One of fundamental tenets of Lean Thinking is taking care of people, and poorly designed work is not only a form of waste. It’s also hugely disrespectful.
If we recognize that we want to make the value-creating work more efficient, we need to start from what’s preventing people from performing it with ease. This is what leaders needs to ask themselves: “What is preventing my people from doing an effective job? And what can I do to remove the obstacles they encounter in their daily work?”
Let’s be clear. This is more than just making people “feel better” about their jobs – although I can’t stress enough how important that is. Business leaders want to understand how focusing on tackling hard work and improving it will make the business better. To answer this question, we need to first realize that the front-line work (data delivery, food service, and so on) is what the customer pays for. If we believe that serving the customer is our goal, then ensuring that our work delivers a high-quality product, efficiently, with the shortest lead-time for the customer should be our priority. Simply put, much of the waste in people’s jobs is poor job design, which creates hard work; in turn, hard work generates cost, schedule overruns and, often times, rework.
On a deeper level, the reality is that, unless we study the work in detail, we won’t be able to solve the many problems that impede us from achieving business goals. Imagine we are trying to reduce the lead-time to build a building. Sure, there are some innovations we can try out, but in truth the devil is in the details of the hard work. We must study them to find the root causes of our problems and come up with the adequate countermeasures. There is no quick fix.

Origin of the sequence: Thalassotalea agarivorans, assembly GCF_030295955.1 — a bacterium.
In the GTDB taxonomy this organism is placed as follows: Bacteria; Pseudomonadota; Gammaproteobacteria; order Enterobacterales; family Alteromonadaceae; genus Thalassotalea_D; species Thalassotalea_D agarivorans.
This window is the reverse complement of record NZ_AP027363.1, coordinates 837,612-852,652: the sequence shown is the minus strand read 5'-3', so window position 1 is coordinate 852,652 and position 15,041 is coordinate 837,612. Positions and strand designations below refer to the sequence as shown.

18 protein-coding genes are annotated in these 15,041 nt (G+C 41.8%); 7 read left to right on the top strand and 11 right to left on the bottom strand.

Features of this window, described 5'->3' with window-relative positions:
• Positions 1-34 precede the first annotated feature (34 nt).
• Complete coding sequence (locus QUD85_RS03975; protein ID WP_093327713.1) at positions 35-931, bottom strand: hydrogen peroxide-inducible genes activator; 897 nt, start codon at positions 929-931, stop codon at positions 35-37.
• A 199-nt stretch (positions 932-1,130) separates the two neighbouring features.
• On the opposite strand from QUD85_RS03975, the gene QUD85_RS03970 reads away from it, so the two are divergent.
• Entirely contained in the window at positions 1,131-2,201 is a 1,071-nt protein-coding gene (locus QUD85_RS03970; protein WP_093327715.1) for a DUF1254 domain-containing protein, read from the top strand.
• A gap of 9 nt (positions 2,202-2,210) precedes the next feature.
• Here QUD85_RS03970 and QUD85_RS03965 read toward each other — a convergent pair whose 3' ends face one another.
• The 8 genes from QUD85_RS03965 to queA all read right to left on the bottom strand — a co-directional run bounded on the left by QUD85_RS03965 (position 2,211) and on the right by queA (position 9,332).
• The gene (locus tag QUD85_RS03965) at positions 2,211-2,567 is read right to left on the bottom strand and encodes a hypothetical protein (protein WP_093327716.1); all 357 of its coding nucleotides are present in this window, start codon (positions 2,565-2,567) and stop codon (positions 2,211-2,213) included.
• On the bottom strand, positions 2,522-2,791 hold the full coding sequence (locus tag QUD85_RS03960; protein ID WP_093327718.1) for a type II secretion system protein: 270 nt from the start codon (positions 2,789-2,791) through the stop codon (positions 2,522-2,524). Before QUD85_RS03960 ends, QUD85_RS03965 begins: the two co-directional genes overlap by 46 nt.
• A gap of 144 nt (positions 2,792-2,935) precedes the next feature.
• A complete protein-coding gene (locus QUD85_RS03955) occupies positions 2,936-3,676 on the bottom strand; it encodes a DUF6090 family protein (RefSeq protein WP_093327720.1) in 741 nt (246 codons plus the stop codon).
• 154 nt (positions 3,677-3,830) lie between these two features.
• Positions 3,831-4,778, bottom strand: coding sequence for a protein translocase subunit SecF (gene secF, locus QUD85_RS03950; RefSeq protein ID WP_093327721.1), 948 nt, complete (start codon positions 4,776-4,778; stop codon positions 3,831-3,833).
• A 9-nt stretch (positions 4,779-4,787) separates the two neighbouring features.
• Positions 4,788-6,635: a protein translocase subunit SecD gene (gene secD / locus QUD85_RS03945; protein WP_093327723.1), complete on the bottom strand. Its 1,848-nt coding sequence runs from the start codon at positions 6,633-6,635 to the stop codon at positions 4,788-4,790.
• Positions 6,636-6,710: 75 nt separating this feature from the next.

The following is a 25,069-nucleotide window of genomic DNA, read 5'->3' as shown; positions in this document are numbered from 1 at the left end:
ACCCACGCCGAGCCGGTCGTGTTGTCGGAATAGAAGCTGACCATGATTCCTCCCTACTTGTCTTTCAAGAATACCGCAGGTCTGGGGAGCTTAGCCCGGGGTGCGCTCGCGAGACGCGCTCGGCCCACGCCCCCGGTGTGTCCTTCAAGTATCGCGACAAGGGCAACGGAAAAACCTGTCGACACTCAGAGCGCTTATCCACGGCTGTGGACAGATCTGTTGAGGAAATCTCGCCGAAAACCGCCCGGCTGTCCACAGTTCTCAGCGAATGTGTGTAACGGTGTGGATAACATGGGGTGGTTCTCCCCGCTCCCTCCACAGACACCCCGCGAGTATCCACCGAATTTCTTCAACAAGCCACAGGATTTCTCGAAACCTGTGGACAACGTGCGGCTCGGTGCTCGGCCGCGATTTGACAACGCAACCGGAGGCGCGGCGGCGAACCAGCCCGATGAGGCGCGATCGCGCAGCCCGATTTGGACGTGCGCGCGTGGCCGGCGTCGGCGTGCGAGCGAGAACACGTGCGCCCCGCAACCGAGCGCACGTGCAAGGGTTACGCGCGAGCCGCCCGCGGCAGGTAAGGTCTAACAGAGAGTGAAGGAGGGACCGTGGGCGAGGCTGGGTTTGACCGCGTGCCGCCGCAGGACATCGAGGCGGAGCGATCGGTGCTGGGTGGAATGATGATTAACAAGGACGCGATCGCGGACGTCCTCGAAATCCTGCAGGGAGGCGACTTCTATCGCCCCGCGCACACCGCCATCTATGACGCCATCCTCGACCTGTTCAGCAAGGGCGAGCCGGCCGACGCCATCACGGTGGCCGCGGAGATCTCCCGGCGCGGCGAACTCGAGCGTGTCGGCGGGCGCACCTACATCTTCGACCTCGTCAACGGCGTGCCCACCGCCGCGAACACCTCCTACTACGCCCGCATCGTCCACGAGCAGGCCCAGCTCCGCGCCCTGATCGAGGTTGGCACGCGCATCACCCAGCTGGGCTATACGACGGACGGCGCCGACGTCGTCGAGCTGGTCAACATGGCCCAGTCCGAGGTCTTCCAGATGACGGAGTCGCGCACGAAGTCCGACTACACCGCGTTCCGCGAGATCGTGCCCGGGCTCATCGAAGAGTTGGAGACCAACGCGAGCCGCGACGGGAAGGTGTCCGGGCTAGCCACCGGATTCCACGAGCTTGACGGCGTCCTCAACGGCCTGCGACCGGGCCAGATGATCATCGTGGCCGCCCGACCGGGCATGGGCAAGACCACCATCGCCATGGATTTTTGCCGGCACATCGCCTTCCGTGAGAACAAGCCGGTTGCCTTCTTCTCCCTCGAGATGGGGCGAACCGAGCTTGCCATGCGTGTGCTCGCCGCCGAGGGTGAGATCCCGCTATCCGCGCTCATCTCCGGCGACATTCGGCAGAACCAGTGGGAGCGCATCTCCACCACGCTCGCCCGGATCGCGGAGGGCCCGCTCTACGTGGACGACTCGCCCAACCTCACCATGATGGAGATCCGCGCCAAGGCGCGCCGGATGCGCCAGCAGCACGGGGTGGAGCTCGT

Lean Thinking can of course help us immensely as we strive to improve the work and make it easier to perform. But wouldn’t it be much better (more efficient, and leaner) to learn how to design good work up front? (We can then rely on continuous improvement to identify further opportunities.)
The bad news is that learning to carefully observe, study, simplify and improve the work requires discipline and a shift in management mindset. The good news is that, because lean is a holistic approach, making the job easier will result in less mistakes (among other things) – which means more quality for the customer and less costs for the business.
I have seen this throughout my career: focus on trying to take away the hard work to make life easier for your people – as opposed to efficiency in itself – and I guarantee you will see a marked improvement in productivity too. I also find that chipping away at the hard work takes the complexity out of Lean Thinking: it will allow you to earn people’s appreciation and engagement, as they understand you are really there to help them.
Bad, hard work exists everywhere, from offices to factories, restaurants to data centers. It’s in every workplace, in every company, and in every industry. How we go about making it easier should be a primary focus for all of us lean thinkers.